Life at the Center: Elephants, Love & Bananas Vol. 62, September 2018
When did we cease to ‘talk’ with with our animal kin? Why can so few of us still understand them? And how can some of us not comprehend that the animals and fish and birds and insects have any sentience at all? And of course there are so many times when we forget that our fellow humans feel what we feel… how can this be and how can we heal it? “Love and Bananas”, a film made this year about elephants in Southeast Asia, aroused in my heart all these questions.
Lek is a small Thai woman born to a family that has captured, broken and trained Asian elephants for generations. She came to the point where she simply could not bear the cruelty of the methods systematically used to quell these noble beasts. Defying her family, she went to the media with torturous photographs of how every elephant in captivity is crushed into submission. She then went on to start her own elephant sanctuary in Thailand.
The film, with its protagonist Lek, is a worthy successor to one of my favorite books, “Elephant Whisperer”, about the author who saves a herd of wild, raging African elephants from being killed by the government, and eventually gains these giants’ love and trust in his animal sanctuary in Kenya.
As our movie unfolds, a young American woman comes to visit Lek and her elephants, learns their plight, and gets to go with Lek on an elephant rescue. Our hearts ache at the mistreatment of these magnificent animals, and thrill with the realization of how intelligent, sensitive and loving wild animals can be. Then there’s the remarkable Lek, who was cast out of her human family for protecting her elephant kin. What a sterling example of a human being in rapport with the animal kingdom.
Are we born able to commune with the creatures around us? I can’t remember. I look at how easily our one year old grandson gets along with the family dog, who is a big bruiser twice his size, brushing past him on his unsteady little feet and never actually knocking him down, going into distress when she hears him cry. I watch him feed her off his highchair tray as naturally as he feeds himself. Neither of them can speak a word. Do they ‘talk’? I wonder.
What do I remember? I recall having an ant farm where I could watch these busy, dedicated workers create their elaborate tunnel home in the sand between two pieces of plexiglass. My best friend at school and I used to save bits of our cafeteria lunch and then feed the anthills out on the playground. One of my most connected animal moments happened in the wee hours of the morning when I was present for our cat Miss B (for Beautiful) giving birth to a litter of tiny wet, blind kittens. I felt as exultant as I imagine she did!
I recall raising silkworms, which are actually caterpillars, and feeding them mulberry leaves until they spun their silk cocoons. Thank goodness my mom had us watch them go through their natural life cycle to emerge as heavy, fluffy whitish moths, rather than plunging the living cocoons into boiling water to be able to unroll their silk thread, unbroken.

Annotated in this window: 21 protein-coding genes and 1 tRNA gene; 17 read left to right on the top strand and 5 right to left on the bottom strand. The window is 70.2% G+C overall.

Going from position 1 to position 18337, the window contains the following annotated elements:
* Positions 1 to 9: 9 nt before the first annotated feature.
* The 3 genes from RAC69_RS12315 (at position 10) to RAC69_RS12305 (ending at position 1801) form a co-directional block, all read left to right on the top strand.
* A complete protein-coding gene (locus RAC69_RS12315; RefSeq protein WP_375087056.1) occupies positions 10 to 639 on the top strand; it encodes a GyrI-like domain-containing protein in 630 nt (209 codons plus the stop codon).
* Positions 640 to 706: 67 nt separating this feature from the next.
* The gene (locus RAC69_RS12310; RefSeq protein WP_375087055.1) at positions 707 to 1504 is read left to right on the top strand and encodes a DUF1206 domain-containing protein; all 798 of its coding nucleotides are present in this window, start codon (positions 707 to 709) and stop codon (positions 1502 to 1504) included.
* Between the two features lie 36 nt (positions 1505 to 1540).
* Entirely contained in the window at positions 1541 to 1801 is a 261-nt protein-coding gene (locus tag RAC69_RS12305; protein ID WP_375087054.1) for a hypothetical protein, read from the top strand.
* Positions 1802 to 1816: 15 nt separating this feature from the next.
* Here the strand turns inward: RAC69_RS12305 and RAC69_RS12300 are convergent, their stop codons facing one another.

That’s not to say I was always kind-hearted with creatures as a child. I guiltily recall the sick glee I took in pouring salt onto garden snails and watching them fizzle to death. Now THAT is just the kind insensitivity to the animal world I am lamenting.
My keenest early recognition of the sentience of the animal world came when I was a young teen. I collected what I thought were old barnacles from the beach, then dropped them into a pot of boiling water to sanitize them. As I peered into the steaming water I saw them send out delicate little feelers, feather like, reaching out as if to call ‘Help! Save us’, and I knew it was too late to rescue them. Such a heavy thud of feeling inside me that I was unintentionally boiling these innocent creatures to death.
I didn’t have the sensitivity to realize there was a living being inside the barnacle to begin with though. So whether I was ever able to communicate with animals, I don’t really know, but I couldn’t by that time. I’ve USUALLY been kindhearted to their suffering, and I eventually had to become a vegetarian in college, realizing I could not kill the fish, chicken or cow, so had no right to eat it.
Really though, I didn’t have any sense of animals’ intense awareness level until my experience trying to save our dying koi fish a few months ago, when she opened up for me a brief heart view into the living universe that I had never known before. Click here to read that story. Whether my young child self could talk with the animals, I don’t remember, but as an adult my consciousness has been too dense, too insensitive to normally pick up what animals have to ‘say’. I see that it’s time to change that.
People like Lek and an animal communicator named Anna Breytenbach – see her remarkable video below – are deeply attuned to the animal world all the time. In one of the most touching scenes of the film, Lek rescues not just an elephant, but the heart of an elephant trekking company owner who, like his family before him, has been mistreating elephants his whole life. It must be possible for all the rest of us. If you haven’t already, inspire yourself by watching “Love and Bananas”!
Dancing in Joy and resting in stillness with you,
And you, dear reader?
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